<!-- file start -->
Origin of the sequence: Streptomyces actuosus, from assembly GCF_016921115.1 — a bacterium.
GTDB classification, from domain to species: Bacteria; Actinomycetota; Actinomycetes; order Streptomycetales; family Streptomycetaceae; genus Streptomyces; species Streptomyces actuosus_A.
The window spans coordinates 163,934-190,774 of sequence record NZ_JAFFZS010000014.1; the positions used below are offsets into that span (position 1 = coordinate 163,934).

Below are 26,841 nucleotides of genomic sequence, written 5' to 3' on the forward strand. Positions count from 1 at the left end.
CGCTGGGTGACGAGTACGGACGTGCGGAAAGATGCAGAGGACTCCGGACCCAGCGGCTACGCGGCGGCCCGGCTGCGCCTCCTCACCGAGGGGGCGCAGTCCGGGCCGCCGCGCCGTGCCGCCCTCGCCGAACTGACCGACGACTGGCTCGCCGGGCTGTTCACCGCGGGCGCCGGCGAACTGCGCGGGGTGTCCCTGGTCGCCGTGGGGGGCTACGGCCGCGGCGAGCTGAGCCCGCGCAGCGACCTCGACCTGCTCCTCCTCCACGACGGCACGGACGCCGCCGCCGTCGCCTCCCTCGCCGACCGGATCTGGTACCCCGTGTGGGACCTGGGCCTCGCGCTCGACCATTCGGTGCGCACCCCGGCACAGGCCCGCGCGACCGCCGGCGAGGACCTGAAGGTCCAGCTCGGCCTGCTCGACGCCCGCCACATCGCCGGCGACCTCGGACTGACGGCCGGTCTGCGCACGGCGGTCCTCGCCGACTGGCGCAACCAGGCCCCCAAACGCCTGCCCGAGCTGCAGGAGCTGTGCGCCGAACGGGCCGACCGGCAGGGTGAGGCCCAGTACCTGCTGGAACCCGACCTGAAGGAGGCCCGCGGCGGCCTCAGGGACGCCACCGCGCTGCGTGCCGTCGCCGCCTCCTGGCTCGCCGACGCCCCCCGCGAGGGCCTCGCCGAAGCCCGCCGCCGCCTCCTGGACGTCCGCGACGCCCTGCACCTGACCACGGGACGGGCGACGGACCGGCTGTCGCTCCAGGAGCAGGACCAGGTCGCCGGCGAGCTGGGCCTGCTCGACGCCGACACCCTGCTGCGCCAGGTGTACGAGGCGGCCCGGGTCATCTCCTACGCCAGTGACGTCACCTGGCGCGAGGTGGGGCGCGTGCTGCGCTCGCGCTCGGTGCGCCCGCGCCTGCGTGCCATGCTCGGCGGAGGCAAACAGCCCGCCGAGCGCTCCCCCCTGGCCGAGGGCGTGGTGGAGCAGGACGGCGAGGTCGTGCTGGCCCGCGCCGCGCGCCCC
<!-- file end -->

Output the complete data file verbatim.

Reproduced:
Origin of the sequence: Streptomyces actuosus, from assembly GCF_016921115.1 — a bacterium.
GTDB classification, from domain to species: Bacteria; Actinomycetota; Actinomycetes; order Streptomycetales; family Streptomycetaceae; genus Streptomyces; species Streptomyces actuosus_A.
The window spans coordinates 163,934-190,774 of sequence record NZ_JAFFZS010000014.1; the positions used below are offsets into that span (position 1 = coordinate 163,934).

Below are 26,841 nucleotides of genomic sequence, written 5' to 3' on the forward strand. Positions count from 1 at the left end.
CGCTGGGTGACGAGTACGGACGTGCGGAAAGATGCAGAGGACTCCGGACCCAGCGGCTACGCGGCGGCCCGGCTGCGCCTCCTCACCGAGGGGGCGCAGTCCGGGCCGCCGCGCCGTGCCGCCCTCGCCGAACTGACCGACGACTGGCTCGCCGGGCTGTTCACCGCGGGCGCCGGCGAACTGCGCGGGGTGTCCCTGGTCGCCGTGGGGGGCTACGGCCGCGGCGAGCTGAGCCCGCGCAGCGACCTCGACCTGCTCCTCCTCCACGACGGCACGGACGCCGCCGCCGTCGCCTCCCTCGCCGACCGGATCTGGTACCCCGTGTGGGACCTGGGCCTCGCGCTCGACCATTCGGTGCGCACCCCGGCACAGGCCCGCGCGACCGCCGGCGAGGACCTGAAGGTCCAGCTCGGCCTGCTCGACGCCCGCCACATCGCCGGCGACCTCGGACTGACGGCCGGTCTGCGCACGGCGGTCCTCGCCGACTGGCGCAACCAGGCCCCCAAACGCCTGCCCGAGCTGCAGGAGCTGTGCGCCGAACGGGCCGACCGGCAGGGTGAGGCCCAGTACCTGCTGGAACCCGACCTGAAGGAGGCCCGCGGCGGCCTCAGGGACGCCACCGCGCTGCGTGCCGTCGCCGCCTCCTGGCTCGCCGACGCCCCCCGCGAGGGCCTCGCCGAAGCCCGCCGCCGCCTCCTGGACGTCCGCGACGCCCTGCACCTGACCACGGGACGGGCGACGGACCGGCTGTCGCTCCAGGAGCAGGACCAGGTCGCCGGCGAGCTGGGCCTGCTCGACGCCGACACCCTGCTGCGCCAGGTGTACGAGGCGGCCCGGGTCATCTCCTACGCCAGTGACGTCACCTGGCGCGAGGTGGGGCGCGTGCTGCGCTCGCGCTCGGTGCGCCCGCGCCTGCGTGCCATGCTCGGCGGAGGCAAACAGCCCGCCGAGCGCTCCCCCCTGGCCGAGGGCGTGGTGGAGCAGGACGGCGAGGTCGTGCTGGCCCGCGCCGCGCGCCCC